Plaintiff maintains, however, that the lack of specific procedures for discharge does not preclude a determination that she could be discharged only for cause. Her reliance on Duldulao, 115 Ill. 2d 482, 106 Ill. Dec. 8, 505 N.E.2d 314; Pine River, 333 N.W.2d 622, the case relied on in Duldulao; and Berube v. Fashion Centre, Ltd. (Utah 1989), 771 P.2d 1033, offers no support for her position. None of plaintiff's cited cases hold that an employee had an enforceable contractual right to termination only for cause even in the absence of specific substantive and procedural guidelines. (See generally Duldulao, 115 Ill. 2d at 490-91 (specific language in manual phrased in imperative terms entitled employee to progressive discipline); Berube, 771 P.2d at 1048, 1049-50 (express terms in written disciplinary policy, employer's conduct of formal review process, and assurances from superiors created question of fact regarding whether employee was terminable only for cause); Pine River, 333 N.W.2d at 630 (explicit rule violation procedure in employee manual under section titled "Disciplinary Policy" created enforceable contractual right restricting employer's right to terminate at will).) Accordingly, we find plaintiff's argument unsupported and without merit.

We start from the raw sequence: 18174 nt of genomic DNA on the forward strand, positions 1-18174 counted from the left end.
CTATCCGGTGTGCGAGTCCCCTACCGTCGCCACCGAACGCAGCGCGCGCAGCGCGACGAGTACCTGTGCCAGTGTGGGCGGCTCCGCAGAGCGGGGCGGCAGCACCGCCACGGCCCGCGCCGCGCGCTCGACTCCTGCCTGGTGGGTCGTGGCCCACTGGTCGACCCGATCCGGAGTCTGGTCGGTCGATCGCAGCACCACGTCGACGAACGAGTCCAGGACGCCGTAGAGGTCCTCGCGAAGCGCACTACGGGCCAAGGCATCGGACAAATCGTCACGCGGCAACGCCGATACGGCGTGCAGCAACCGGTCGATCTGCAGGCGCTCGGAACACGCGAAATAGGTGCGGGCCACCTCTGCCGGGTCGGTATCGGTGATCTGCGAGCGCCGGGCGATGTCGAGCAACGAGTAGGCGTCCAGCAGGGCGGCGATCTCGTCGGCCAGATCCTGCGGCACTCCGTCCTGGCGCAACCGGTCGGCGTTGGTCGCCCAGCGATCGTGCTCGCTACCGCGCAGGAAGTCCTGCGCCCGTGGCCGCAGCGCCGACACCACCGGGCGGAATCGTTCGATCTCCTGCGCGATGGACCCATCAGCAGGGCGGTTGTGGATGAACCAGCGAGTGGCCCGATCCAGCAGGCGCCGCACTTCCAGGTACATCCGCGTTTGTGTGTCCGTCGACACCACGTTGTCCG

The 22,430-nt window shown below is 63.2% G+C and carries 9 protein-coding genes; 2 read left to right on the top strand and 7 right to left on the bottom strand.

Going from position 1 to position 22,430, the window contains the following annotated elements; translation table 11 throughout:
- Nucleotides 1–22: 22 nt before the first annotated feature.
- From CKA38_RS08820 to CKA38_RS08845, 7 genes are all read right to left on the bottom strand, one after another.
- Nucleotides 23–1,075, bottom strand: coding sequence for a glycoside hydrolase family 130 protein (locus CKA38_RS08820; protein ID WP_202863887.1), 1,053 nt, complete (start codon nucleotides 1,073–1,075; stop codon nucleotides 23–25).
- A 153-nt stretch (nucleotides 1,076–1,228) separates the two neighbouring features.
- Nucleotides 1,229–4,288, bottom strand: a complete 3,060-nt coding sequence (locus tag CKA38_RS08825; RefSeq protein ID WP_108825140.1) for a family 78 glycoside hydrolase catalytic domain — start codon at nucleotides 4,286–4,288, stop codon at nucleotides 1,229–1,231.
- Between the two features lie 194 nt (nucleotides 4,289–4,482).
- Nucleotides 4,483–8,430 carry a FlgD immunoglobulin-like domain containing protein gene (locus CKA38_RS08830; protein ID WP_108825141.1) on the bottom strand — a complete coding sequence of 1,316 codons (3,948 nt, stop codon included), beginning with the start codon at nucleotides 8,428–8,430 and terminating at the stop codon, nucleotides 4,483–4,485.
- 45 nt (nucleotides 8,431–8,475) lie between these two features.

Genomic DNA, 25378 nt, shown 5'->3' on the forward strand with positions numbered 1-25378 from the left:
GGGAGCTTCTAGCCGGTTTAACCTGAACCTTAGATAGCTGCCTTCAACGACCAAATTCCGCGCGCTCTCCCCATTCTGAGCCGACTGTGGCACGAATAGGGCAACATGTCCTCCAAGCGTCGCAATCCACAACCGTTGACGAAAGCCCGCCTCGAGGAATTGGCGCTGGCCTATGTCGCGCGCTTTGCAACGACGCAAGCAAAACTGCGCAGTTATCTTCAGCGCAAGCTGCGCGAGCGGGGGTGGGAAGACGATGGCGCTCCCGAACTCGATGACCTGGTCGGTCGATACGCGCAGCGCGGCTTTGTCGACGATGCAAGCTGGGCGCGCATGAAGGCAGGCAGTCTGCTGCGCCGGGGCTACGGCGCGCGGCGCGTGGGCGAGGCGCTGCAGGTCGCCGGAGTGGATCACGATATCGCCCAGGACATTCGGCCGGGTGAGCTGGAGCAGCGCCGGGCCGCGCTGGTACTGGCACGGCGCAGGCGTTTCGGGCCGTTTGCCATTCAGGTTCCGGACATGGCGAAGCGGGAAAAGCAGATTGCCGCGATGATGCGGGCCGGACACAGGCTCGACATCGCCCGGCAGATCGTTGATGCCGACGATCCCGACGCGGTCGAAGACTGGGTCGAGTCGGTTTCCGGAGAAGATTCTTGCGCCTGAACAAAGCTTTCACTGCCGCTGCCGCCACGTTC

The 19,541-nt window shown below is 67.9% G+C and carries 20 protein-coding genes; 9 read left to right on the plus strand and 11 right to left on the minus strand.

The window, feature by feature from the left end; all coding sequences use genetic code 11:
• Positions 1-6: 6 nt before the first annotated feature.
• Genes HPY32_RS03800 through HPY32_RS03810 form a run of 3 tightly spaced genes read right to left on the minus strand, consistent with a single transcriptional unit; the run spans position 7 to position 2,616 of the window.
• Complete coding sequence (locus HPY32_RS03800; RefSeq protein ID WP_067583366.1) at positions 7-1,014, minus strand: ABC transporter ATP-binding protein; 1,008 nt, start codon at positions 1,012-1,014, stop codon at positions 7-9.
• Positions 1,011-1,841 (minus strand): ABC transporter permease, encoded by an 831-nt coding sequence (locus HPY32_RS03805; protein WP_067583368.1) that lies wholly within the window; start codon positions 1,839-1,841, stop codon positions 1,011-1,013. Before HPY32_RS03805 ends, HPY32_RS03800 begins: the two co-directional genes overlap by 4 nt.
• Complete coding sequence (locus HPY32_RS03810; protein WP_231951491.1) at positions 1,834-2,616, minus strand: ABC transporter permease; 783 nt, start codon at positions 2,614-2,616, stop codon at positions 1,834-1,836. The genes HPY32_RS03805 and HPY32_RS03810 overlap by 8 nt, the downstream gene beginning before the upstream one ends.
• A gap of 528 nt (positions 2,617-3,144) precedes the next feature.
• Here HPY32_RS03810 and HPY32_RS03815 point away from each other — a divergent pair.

Moreover, we find plaintiff's affidavit insufficient to support her claim that she would only be dismissed or disciplined for cause. In paragraph 6 of her affidavit, plaintiff averred that she "was told" that if she met the criteria outlined for herself and others she would have employment at Blue Goose. Unlike other paragraphs of her affidavit in which plaintiff specifically identifies the declarant, plaintiff fails in paragraph 6 to attribute this alleged promise to Lencioni or any other person in authority. It is unnecessary to resolve whether the averment in paragraph 6 constituted a promise clear enough to constitute an offer. Even if we were to assume that it was an offer, plaintiff did not identify who made the statement and in what capacity that individual was acting. A corporation acts through its officers and directors and is bound by their actions when performed within the scope of their authority. ( In re Possession & Control of Knight (1965), 60 Ill. App. 2d 457, 460, 208 N.E.2d 679.) Paragraph 6 of plaintiff's affidavitdoes not aver facts sufficient to establish that an officer or director acting within the scope of his or her authority entered into an obligation binding the corporation. Accordingly, paragraph 6 of plaintiff's affidavit is insufficient to support her theory of recovery.